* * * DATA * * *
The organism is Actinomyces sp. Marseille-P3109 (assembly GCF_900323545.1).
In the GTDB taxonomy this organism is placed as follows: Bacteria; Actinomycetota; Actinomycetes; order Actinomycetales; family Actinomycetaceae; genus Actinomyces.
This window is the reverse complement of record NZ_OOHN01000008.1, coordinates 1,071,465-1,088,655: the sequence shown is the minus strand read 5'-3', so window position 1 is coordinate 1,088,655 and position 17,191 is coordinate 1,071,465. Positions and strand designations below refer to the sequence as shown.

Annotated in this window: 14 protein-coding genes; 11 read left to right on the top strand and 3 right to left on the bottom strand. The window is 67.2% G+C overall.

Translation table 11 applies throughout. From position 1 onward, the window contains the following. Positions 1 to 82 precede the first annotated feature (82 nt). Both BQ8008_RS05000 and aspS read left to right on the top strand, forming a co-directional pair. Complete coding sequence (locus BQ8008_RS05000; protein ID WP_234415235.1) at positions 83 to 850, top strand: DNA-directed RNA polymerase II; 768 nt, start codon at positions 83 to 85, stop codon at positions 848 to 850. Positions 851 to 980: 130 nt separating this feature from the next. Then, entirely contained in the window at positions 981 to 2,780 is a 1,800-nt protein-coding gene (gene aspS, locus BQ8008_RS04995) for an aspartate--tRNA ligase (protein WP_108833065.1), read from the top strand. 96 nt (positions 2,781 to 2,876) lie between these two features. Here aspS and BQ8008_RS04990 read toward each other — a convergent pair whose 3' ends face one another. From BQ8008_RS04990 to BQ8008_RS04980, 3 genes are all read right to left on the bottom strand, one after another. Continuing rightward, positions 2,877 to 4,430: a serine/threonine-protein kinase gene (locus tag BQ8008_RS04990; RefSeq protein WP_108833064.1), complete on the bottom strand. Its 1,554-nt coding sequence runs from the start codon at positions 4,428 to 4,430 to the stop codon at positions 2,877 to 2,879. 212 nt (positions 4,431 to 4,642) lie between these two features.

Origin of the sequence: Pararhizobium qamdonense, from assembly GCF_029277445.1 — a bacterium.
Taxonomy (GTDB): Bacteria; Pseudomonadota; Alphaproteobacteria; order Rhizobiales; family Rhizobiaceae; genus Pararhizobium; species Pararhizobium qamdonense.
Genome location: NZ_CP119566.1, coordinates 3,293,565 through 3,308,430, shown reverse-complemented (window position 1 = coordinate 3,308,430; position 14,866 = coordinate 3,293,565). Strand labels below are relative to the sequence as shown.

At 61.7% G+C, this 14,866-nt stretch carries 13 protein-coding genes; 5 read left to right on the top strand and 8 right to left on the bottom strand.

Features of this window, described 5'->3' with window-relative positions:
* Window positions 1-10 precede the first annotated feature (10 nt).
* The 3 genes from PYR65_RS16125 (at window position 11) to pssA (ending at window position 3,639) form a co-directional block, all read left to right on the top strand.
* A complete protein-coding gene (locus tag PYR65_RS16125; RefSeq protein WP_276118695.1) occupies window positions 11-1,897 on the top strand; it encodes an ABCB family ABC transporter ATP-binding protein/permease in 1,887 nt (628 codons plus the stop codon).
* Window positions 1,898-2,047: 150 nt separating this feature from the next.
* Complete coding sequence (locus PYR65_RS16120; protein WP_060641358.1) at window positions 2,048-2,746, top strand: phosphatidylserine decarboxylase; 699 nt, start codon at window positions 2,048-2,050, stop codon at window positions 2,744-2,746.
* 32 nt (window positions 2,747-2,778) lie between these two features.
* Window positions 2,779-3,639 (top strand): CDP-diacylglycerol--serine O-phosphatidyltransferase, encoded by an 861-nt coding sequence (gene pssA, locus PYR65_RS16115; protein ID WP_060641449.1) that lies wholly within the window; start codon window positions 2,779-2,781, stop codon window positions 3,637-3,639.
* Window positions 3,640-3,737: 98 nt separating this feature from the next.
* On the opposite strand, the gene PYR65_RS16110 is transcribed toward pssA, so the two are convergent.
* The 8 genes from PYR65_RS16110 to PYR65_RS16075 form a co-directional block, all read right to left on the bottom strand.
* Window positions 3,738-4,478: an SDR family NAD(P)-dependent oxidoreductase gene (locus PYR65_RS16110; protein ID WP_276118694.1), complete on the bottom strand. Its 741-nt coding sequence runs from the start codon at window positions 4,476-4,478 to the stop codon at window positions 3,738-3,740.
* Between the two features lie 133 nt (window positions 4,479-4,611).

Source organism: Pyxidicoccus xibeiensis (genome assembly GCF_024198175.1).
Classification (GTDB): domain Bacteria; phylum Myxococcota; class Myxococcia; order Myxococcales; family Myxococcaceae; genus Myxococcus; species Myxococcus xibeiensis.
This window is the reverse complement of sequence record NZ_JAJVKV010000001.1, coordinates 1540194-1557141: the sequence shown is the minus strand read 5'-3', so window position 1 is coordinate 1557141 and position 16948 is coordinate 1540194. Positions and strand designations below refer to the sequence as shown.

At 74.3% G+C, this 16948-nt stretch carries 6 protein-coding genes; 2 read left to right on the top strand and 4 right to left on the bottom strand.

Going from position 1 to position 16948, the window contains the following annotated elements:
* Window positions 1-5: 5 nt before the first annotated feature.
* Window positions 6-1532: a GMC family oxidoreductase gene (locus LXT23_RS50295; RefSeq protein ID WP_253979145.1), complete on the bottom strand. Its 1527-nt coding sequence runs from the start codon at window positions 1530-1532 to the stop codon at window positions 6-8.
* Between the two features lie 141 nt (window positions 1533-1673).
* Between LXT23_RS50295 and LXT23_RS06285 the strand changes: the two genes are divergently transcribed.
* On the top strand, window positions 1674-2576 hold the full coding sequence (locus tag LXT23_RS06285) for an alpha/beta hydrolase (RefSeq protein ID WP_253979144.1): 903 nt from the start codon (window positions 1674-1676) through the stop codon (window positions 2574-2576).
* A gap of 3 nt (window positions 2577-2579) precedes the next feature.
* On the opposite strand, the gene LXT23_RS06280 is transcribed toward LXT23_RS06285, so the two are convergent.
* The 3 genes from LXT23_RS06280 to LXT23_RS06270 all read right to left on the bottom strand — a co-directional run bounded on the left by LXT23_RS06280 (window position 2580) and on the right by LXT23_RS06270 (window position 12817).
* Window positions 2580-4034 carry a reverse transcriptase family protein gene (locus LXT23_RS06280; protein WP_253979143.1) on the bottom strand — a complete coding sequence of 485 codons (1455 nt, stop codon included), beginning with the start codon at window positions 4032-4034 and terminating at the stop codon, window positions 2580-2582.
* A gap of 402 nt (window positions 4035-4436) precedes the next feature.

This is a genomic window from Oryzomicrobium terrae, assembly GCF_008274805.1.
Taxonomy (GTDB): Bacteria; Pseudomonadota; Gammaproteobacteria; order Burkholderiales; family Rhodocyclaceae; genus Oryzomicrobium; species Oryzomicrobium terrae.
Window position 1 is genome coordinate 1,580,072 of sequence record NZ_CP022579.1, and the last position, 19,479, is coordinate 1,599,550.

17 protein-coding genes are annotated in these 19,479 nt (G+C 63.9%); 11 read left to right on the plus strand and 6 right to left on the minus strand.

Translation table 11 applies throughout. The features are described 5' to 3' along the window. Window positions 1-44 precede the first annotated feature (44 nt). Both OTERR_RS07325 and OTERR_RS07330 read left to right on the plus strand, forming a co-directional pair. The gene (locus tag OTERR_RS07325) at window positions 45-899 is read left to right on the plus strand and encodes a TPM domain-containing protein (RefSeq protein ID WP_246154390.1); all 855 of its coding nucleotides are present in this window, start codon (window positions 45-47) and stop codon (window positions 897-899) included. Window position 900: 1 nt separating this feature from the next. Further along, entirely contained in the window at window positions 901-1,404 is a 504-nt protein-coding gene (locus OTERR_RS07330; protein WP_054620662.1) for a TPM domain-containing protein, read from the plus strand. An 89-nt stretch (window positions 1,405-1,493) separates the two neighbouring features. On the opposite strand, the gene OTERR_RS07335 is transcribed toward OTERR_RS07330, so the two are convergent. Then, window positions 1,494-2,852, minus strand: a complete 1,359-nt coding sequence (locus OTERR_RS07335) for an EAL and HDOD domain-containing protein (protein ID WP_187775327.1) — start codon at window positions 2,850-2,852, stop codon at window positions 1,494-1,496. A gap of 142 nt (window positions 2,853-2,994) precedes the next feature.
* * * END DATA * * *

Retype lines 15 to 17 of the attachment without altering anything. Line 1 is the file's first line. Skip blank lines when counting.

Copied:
* Complete coding sequence (locus PYR65_RS16120; protein WP_060641358.1) at window positions 2,048-2,746, top strand: phosphatidylserine decarboxylase; 699 nt, start codon at window positions 2,048-2,050, stop codon at window positions 2,744-2,746.
* 32 nt (window positions 2,747-2,778) lie between these two features.
* Window positions 2,779-3,639 (top strand): CDP-diacylglycerol--serine O-phosphatidyltransferase, encoded by an 861-nt coding sequence (gene pssA, locus PYR65_RS16115; protein ID WP_060641449.1) that lies wholly within the window; start codon window positions 2,779-2,781, stop codon window positions 3,637-3,639.